The Internet has been awash with iPhone leaks in recent weeks, but whether they came from tech sites, case makers or even celebrities they have all had one thing in common: they were dummy units. As such we have had no chance to see null – until now.
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Using motion tracking within Adobe After Effects, popular technology blogger Tom Rich has released a video projecting a developer release of iOS 8 onto a 4.7-inch iPhone 6 dummy unit. The effect begins 1 minute 35 seconds into the video and when compared to iOS 8 running on a 4-inch fifth generation iPod touch the result is startling.
The 0.7-inch jump makes a dramatic difference with significantly larger icons that make you wonder whether Apple will decide to add a fifth icon horizontally and sixth row vertically. Apple previously added a fifth vertical row in stepping up from the 3.5-inch screen of the iPhone 4/4S to the 4-inch iPhone 5. Such a move may also be facilitated by the iPhone 6’s expected jump to a 1704 x 960 native resolution.
Two Handed Device
Perhaps the most notable aspect to come out of the video, however, is null . Apple has long boasted about the one handed usability of previous iPhones, but it is clear that hitting the top corners – crucial for navigation in iOS – will be a struggle for most thanks to the sizeable top and bottom bezels. This is emphasised 34 seconds into the video when the iPhone 6 dummy unit is shown to be virtually the same size as the 5.2-inch Samsung Galaxy S5 (screen grab also below).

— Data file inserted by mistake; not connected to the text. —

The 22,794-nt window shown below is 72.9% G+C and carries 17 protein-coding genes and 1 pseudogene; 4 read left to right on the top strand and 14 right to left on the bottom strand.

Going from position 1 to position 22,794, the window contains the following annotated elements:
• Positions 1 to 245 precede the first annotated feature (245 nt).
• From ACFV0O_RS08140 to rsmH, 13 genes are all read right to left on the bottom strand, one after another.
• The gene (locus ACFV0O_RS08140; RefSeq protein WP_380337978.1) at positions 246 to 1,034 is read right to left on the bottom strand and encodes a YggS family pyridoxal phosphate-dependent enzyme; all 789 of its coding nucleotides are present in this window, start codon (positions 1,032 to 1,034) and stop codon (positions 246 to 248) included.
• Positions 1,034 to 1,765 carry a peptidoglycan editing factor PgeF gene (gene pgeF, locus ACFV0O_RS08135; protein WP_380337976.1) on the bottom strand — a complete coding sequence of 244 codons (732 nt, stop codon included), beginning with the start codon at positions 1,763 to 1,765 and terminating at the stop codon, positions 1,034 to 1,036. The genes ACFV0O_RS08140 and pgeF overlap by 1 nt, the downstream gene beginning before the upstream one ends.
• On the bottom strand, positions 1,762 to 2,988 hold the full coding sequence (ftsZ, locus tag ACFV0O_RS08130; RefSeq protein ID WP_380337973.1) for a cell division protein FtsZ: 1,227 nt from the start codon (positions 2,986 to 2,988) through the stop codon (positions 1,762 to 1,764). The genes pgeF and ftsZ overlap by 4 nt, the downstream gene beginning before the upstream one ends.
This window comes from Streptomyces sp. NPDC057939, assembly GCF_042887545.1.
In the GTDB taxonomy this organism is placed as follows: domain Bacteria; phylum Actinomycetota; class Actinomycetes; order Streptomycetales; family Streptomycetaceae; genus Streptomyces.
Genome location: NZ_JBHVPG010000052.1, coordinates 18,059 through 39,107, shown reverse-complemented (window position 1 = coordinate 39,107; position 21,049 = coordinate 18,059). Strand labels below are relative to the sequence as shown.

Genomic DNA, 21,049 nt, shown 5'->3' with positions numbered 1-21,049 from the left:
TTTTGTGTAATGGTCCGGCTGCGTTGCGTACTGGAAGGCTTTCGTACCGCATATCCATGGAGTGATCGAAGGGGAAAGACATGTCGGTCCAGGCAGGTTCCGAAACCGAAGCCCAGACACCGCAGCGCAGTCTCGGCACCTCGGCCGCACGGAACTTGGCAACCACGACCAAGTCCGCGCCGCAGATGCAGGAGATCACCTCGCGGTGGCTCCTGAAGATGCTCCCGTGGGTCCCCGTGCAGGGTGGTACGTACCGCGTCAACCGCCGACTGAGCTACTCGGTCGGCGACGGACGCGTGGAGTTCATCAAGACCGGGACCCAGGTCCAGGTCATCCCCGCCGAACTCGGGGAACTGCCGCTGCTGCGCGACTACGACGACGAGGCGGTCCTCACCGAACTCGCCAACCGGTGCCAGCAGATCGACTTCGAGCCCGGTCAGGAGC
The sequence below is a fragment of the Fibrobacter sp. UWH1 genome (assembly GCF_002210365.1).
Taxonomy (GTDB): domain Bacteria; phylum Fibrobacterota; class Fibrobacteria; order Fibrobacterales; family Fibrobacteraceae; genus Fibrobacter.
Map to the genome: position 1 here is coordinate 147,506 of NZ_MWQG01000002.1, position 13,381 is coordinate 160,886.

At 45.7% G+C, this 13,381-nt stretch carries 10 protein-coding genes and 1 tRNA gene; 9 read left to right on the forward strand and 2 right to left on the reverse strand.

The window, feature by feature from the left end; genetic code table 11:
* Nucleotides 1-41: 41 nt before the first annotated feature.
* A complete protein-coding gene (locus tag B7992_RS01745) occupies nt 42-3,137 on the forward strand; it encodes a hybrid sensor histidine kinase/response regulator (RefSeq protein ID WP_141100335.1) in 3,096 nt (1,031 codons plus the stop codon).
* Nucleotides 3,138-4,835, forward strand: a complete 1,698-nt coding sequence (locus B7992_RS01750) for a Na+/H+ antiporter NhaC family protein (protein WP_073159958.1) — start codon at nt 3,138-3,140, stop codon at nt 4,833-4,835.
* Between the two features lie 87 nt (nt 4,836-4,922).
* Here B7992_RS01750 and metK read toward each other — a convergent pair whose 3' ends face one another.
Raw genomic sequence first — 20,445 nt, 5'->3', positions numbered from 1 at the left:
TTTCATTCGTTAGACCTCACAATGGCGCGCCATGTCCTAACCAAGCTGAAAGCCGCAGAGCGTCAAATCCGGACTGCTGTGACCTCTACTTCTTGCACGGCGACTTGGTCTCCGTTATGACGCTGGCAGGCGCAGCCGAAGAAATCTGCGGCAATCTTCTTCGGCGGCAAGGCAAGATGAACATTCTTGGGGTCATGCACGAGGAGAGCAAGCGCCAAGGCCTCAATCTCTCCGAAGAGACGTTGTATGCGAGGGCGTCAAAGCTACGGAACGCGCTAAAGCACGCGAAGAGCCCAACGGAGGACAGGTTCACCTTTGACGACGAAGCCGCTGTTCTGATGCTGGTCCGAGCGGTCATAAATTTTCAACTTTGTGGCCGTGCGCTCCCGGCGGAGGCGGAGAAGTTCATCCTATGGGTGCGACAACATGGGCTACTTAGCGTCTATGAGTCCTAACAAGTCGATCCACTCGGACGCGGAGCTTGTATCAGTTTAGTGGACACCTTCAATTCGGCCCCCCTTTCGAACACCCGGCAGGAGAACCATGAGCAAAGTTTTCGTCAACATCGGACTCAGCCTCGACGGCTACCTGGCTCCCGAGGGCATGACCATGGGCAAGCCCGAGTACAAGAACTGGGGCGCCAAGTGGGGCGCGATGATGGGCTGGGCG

Given the 5.5-inch iPhone 6 is clearly targeting the so-called ‘phablet’ sector it is therefore somewhat surprising Apple hasn’t made more of an effort to make the smaller of its two new models more accommodating for one handed use. Let’s hope Apple has some software tricks still up its sleeve come the official launch which is expected to be in September.
Of course Apple’s thinking may well be to tie both new iPhone 6 models to its much anticipated iWatch. Samsung has tried a similar marketing technique pairing the Galaxy Note with its Galaxy Gear smartwatches and, while that has had limited success, Apple has a far greater hold over its fans than the South Korean giant.
That said one thing is starting to become abundantly clear: null . Getting it right will revitalise a range critics have said is becoming stale. Getting it wrong in a market littered with large screen alternatives doesn’t bear thinking about.
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